It is clear from Zach’s written material that writing has provided him with a mechanism to clarify and refine his thinking. You can hear it quite clearly in his oratory.

Learn from the best

Neil Gaiman
University of Philadelphia Commencement 2012 [V]

Writing is mostly like screaming into an abyss. Everyone ignores you.  Neil Gaiman talks about how to keep going and keep writing. Writing well is a valid goal by itself, even if you start out just wanting to be a better speaker through good writing.
 

Zen in the Art of Writing
Ray Bradbury

Ray Bradbury was a prolific 20th-century writer of speculative fiction (only some of which was science fiction). He was noted for his prolific output. In this book, a collection of essays, he writes, with great enthusiasm, on the topic of writing itself. If you can write, but find writing hard (who doesn’t!), then this book can reignite your enthusiasm for writing. If you have not made a habit of writing, then this book will teach you how.

In some ways, this book is an inspiration for this newsletter. My public commitment to write this newsletter on a weekly basis forces me to practice writing. It has turned out to be easier and much more fun that I thought it would be—I never wrote on a regular basis before. I’d encourage you to find a reason to write every week. It is really rewarding. 

Writing a Technical Blog: Why to do it and what to write about

OK, so you’ve decided to do more writing, and do it more regularly. The best place to start is your blog. That still leaves the challenge of producing good technical content on a regular basis. This blog post is a little primer on getting into the flow of regular writing. It certainly took me far too long to realize that you can write just as effectively about unsolved problems as you can about great solutions.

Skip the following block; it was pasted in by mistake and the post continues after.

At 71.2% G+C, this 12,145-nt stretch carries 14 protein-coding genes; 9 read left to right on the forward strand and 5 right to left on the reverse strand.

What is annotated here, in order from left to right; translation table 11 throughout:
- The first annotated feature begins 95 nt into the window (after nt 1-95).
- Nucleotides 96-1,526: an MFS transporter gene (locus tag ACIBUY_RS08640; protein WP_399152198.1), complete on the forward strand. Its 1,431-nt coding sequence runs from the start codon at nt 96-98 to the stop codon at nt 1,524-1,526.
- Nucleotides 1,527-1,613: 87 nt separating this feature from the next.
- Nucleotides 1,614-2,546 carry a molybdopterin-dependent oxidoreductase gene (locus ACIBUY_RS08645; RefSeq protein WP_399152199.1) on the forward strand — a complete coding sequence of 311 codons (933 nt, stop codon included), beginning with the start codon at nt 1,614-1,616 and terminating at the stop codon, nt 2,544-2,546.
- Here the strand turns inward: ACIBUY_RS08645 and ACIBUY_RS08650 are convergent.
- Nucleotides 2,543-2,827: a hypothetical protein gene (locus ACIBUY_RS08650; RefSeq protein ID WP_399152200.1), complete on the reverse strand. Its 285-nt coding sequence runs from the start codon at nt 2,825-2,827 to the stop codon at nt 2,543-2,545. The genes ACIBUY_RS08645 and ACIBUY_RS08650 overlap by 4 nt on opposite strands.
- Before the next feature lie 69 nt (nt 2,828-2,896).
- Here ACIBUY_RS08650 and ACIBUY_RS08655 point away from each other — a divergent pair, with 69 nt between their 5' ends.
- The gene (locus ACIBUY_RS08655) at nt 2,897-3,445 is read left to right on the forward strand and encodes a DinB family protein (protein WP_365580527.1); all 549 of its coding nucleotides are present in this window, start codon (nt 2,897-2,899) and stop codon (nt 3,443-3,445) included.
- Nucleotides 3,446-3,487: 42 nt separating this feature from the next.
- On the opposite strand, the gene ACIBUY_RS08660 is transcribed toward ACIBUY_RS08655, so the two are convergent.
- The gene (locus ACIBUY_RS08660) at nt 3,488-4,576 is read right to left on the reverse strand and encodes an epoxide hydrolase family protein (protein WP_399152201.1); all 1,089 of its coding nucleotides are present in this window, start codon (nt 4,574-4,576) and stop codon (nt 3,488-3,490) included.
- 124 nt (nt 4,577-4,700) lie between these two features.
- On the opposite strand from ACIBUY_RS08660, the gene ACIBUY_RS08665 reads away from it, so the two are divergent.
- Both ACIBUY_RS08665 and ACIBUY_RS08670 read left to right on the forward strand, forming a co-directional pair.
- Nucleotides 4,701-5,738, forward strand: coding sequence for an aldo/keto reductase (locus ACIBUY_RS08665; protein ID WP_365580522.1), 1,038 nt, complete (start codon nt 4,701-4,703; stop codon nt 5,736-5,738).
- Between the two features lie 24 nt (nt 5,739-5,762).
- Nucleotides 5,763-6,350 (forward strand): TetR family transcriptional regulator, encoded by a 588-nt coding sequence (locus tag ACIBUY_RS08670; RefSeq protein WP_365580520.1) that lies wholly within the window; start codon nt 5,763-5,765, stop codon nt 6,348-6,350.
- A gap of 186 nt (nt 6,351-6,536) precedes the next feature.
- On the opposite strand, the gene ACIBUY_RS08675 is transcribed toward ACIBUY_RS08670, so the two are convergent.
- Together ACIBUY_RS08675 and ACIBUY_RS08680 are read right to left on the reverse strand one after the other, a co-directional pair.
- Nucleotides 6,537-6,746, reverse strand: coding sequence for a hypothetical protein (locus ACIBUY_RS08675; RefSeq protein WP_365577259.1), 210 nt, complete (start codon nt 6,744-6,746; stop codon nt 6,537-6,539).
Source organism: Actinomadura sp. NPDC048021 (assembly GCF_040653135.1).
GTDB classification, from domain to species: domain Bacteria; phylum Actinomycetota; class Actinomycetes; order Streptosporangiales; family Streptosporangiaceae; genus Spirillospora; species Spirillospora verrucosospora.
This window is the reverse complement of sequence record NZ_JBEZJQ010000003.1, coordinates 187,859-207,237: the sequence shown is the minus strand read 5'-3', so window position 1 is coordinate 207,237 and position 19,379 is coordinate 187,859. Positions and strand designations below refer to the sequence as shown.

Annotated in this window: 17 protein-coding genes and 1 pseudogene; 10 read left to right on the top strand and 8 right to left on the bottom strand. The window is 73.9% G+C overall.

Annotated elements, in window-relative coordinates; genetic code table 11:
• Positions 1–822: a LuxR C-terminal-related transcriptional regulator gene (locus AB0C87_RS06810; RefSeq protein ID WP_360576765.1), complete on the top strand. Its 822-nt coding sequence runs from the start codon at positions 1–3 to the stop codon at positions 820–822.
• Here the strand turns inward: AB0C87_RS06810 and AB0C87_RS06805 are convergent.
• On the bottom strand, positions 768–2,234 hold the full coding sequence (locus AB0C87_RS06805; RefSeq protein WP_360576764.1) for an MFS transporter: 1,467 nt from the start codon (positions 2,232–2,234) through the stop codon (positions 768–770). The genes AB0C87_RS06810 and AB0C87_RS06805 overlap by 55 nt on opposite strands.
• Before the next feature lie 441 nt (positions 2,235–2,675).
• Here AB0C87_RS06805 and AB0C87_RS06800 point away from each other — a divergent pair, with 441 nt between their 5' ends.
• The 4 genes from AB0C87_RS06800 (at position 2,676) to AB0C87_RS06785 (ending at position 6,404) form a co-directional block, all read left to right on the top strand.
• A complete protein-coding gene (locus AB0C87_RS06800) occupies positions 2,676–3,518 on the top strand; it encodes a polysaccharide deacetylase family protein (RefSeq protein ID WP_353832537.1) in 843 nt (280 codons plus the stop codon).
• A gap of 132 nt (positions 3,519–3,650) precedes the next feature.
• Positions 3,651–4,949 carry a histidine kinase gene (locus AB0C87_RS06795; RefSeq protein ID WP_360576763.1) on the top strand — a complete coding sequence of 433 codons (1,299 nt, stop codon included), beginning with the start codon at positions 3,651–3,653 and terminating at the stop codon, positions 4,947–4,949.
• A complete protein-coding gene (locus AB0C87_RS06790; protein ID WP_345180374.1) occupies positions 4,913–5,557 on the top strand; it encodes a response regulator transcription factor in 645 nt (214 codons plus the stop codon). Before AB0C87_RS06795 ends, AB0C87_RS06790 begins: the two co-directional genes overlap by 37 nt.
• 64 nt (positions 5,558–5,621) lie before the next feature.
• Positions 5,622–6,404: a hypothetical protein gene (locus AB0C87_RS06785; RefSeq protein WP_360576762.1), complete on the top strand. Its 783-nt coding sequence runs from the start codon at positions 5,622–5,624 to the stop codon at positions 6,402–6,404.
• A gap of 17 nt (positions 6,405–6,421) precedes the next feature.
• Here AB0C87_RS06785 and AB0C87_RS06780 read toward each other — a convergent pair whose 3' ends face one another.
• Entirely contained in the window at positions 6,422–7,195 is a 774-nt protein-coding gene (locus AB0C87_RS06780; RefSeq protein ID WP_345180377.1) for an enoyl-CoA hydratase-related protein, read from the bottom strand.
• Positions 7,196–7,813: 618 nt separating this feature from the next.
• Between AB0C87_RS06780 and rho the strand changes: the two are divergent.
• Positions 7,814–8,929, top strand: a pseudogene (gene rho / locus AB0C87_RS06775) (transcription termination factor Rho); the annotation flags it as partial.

Three Conferences

 

JSConf Asia

This three-day long celebration of web developer technology and design is in its sixth year. Join Southeast Asia’s most influential community event by developers, for developers.

In addition to the conference itself, there will be a workshop and community day to educate, inspire, and entertain. The venue is quite nice too!

 

RubyConf AU 2018

Attn: Ruby enthusiasts! RubyConf AU is coming to Sydney, and if last years event is any indication of the fun, networking, and education, you’ll want to be there! The socializing is just as important as the talks! Last year, the event ended with post-conference activities to enjoy the city sights. 

 

CommCon

 

This conference brings together the best RTC minds from all over the world in an absolutely gorgeous venue in the English countryside near Gatwick airport. It’s the first residential conference of its kind in the Open-Source RTC community, so you’ll have the opportunity to meet up with your colleagues, friends, and peers, while also making new connections in a relaxed environment. The ticket cost includes the conference, accommodations, all meals, receptions, and entertainment, so you just need to get there.

CFP Calendar

These are the CFP deadline dates and submission pages.